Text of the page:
EN VIE ALIVE
CENTRAL ST MARTIN'S BIO-DESIGNERS HEAD TO PARIS
Over Summer, Paris hosted an exhibit curated by CSM's Textile Future's Director, Carole Collet. Textile Futures is the research centre for developing smart textiles at London's prestigious Central Saint Martins. It addresses the future of what everyday materials could be, and how they could be used.
Their event in Paris was called En Vie Alive, featuring the most promising fresh biotech artists, fashion and product designers.
"Imagine a world where biological fabrication replaces traditional manufacture, plants that grow products, and bacteria genetically re-programmed to ‘biofacture’ new materials, artefacts, energy or medicine.
This world is happening right now. Today, designers and artists have begun to either embrace or rebel against this bioengineered world and as a result, new design directions are beginning to emerge. The exhibition En Vie – Alive, presents a new design landscape, where fragments of a possible programmable ‘synthetic’ future are confronted with ‘natural’ alternative design perspectives. The quest for a different kind of ecological design models underpins the selection of projects, which range from potential sustainable solutions, to poetic interpretations and extreme provocations.
Created and imagined by leading designers, architects and artists, the work showcased here is decidedly different. These designers create and unravel a future hybrid world, where our everyday products and manufacturing tools will be ‘alive‘.
They operate within a sliding scale of a ‘natural nature’ and a new ‘programmable nature’ in the quest for innovative ecological models. In this exhibition I have created a hierarchy of possible relationships with nature, and designers are grouped around 5 themes."
Here's the roster that everyone who couldn't make it to Paris- should keep an eye on:
THE PLAGIARISTS: (NATURE AS A MODEL)
"Here we present designers and architects who look to nature for inspiring role models and new engineering solutions. They work with biomimicry principles, imitating processes or behaviour found in the natural world, but working with man-made and digital technologies."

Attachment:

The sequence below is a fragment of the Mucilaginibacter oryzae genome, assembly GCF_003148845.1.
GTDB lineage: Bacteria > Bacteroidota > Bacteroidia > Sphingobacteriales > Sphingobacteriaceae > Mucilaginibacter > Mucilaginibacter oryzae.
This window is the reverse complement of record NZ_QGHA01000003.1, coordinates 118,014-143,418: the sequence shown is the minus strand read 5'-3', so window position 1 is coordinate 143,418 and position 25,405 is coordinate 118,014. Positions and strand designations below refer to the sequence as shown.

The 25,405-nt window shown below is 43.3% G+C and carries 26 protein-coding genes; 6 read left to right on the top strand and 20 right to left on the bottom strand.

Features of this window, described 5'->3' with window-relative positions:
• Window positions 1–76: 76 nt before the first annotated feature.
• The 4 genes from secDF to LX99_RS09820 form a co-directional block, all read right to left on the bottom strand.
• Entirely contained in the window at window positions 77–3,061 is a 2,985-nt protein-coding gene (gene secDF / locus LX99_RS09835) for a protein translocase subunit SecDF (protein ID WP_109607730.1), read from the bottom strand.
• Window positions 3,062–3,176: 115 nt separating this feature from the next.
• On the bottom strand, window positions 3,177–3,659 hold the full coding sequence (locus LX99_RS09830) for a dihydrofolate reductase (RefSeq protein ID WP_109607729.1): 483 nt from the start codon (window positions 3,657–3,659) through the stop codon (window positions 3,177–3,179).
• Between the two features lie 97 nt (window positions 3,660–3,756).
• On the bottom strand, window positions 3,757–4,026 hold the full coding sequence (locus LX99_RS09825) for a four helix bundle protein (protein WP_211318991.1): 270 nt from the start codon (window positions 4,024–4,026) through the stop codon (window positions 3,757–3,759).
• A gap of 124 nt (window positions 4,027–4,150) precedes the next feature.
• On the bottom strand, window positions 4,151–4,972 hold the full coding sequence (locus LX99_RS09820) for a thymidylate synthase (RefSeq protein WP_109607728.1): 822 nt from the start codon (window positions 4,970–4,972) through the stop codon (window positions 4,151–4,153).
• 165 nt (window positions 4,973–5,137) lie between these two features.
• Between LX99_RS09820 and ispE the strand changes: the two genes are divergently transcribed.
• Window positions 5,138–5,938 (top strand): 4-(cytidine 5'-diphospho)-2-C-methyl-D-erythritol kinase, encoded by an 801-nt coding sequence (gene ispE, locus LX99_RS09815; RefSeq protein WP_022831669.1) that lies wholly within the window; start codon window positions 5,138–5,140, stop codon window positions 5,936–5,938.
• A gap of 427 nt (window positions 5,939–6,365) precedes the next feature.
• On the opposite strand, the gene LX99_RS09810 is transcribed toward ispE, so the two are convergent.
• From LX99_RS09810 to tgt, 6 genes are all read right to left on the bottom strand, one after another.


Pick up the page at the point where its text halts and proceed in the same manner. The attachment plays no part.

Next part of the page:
The Plagiarists featured iconic bio-architect artist, Philip Beesley, who is well known for his metabolic architecture "Hylozoic Series" and most recently, his collaboration with fashion designer Iris Van Herpen, for SS13. His "Radiant Soil" exhibit encompasses biomimetic industrial design, a near-living installation with reactive shape-memory alloys. The feature "react to viewers as they approach, flexing and setting off bursts of light that stimulate the protocells and trigger chains of motion that ripple throughout the environment. Scent-emitting glands attract viewers and encourage interaction with the system, providing stimulus that increases air circulation and protocell formation" (source). Beesley's experimental installations challenge the traditionalism which dictates current western architecture, allowing the present day to experience the distance future of bio-cities.
Read more about the installation here.
Other 'Plagiarists' include:
ELAINE NG YAN LING: TECHNO NATUROLOGY
"‘Techno Naturology’ is an interactive textile collection that merges smart artificial technology (shape memory materials) with natural wood and fibres to mimic the responsive behaviour of a pine cone."
JENNY E. SABIN: E-SKIN
"Probing the human body for design models for adaptation, change and performance in architecture… The goal of eSkin is to explore materiality from nano to macroscales based upon an understanding of the dynamics of human cell behaviours."
CITA: THE RISE
"The architectural structure grows in response to its environment, extending and directing with the variations of light in the space, the gravity and its contact to the surroundings."
THE NEW ARTISANS: (NATURE AS A CO-WORKER)
"These designers and architects collaborate with nature. They work with bees, fungi, bacteria, algae or plants and develop new techniques to grow and craft consumer goods. Here, design relates more to gardening and farming than to manufacturing."